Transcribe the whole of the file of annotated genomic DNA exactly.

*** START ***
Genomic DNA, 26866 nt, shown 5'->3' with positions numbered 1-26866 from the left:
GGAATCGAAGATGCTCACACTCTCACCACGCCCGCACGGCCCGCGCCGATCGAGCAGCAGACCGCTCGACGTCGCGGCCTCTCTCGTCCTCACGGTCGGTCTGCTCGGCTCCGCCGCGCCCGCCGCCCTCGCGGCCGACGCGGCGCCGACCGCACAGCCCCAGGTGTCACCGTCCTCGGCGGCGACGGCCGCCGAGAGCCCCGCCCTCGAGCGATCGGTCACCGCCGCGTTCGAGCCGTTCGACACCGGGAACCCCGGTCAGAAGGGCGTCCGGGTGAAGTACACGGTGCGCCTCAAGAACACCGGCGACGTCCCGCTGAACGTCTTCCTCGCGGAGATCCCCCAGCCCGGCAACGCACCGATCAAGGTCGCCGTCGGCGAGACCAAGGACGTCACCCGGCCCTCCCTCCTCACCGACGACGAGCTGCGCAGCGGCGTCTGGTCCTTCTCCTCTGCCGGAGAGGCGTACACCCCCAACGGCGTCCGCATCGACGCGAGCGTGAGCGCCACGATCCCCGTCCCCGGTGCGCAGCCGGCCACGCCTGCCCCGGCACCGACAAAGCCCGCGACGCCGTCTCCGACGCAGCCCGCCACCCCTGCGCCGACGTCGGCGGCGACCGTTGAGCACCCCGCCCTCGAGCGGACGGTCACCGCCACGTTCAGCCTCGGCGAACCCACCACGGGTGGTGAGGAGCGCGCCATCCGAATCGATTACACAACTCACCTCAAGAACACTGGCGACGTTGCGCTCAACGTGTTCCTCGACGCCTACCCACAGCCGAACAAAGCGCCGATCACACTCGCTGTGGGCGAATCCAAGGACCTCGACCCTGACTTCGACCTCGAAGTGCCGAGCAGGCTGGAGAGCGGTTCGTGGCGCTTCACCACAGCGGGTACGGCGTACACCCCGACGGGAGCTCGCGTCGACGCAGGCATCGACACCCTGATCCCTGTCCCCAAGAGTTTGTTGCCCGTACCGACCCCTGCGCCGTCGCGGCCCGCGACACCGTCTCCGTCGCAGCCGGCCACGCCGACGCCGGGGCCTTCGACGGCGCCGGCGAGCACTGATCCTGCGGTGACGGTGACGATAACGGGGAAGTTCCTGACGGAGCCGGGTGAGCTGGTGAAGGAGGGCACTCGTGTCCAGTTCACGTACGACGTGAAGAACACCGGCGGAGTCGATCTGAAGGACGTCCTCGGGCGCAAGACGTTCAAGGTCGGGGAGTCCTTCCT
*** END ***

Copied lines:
Genomic DNA, 26866 nt, shown 5'->3' with positions numbered 1-26866 from the left:
GGAATCGAAGATGCTCACACTCTCACCACGCCCGCACGGCCCGCGCCGATCGAGCAGCAGACCGCTCGACGTCGCGGCCTCTCTCGTCCTCACGGTCGGTCTGCTCGGCTCCGCCGCGCCCGCCGCCCTCGCGGCCGACGCGGCGCCGACCGCACAGCCCCAGGTGTCACCGTCCTCGGCGGCGACGGCCGCCGAGAGCCCCGCCCTCGAGCGATCGGTCACCGCCGCGTTCGAGCCGTTCGACACCGGGAACCCCGGTCAGAAGGGCGTCCGGGTGAAGTACACGGTGCGCCTCAAGAACACCGGCGACGTCCCGCTGAACGTCTTCCTCGCGGAGATCCCCCAGCCCGGCAACGCACCGATCAAGGTCGCCGTCGGCGAGACCAAGGACGTCACCCGGCCCTCCCTCCTCACCGACGACGAGCTGCGCAGCGGCGTCTGGTCCTTCTCCTCTGCCGGAGAGGCGTACACCCCCAACGGCGTCCGCATCGACGCGAGCGTGAGCGCCACGATCCCCGTCCCCGGTGCGCAGCCGGCCACGCCTGCCCCGGCACCGACAAAGCCCGCGACGCCGTCTCCGACGCAGCCCGCCACCCCTGCGCCGACGTCGGCGGCGACCGTTGAGCACCCCGCCCTCGAGCGGACGGTCACCGCCACGTTCAGCCTCGGCGAACCCACCACGGGTGGTGAGGAGCGCGCCATCCGAATCGATTACACAACTCACCTCAAGAACACTGGCGACGTTGCGCTCAACGTGTTCCTCGACGCCTACCCACAGCCGAACAAAGCGCCGATCACACTCGCTGTGGGCGAATCCAAGGACCTCGACCCTGACTTCGACCTCGAAGTGCCGAGCAGGCTGGAGAGCGGTTCGTGGCGCTTCACCACAGCGGGTACGGCGTACACCCCGACGGGAGCTCGCGTCGACGCAGGCATCGACACCCTGATCCCTGTCCCCAAGAGTTTGTTGCCCGTACCGACCCCTGCGCCGTCGCGGCCCGCGACACCGTCTCCGTCGCAGCCGGCCACGCCGACGCCGGGGCCTTCGACGGCGCCGGCGAGCACTGATCCTGCGGTGACGGTGACGATAACGGGGAAGTTCCTGACGGAGCCGGGTGAGCTGGTGAAGGAGGGCACTCGTGTCCAGTTCACGTACGACGTGAAGAACACCGGCGGAGTCGATCTGAAGGACGTCCTCGGGCGCAAGACGTTCAAGGTCGGGGAGTCCTTCCT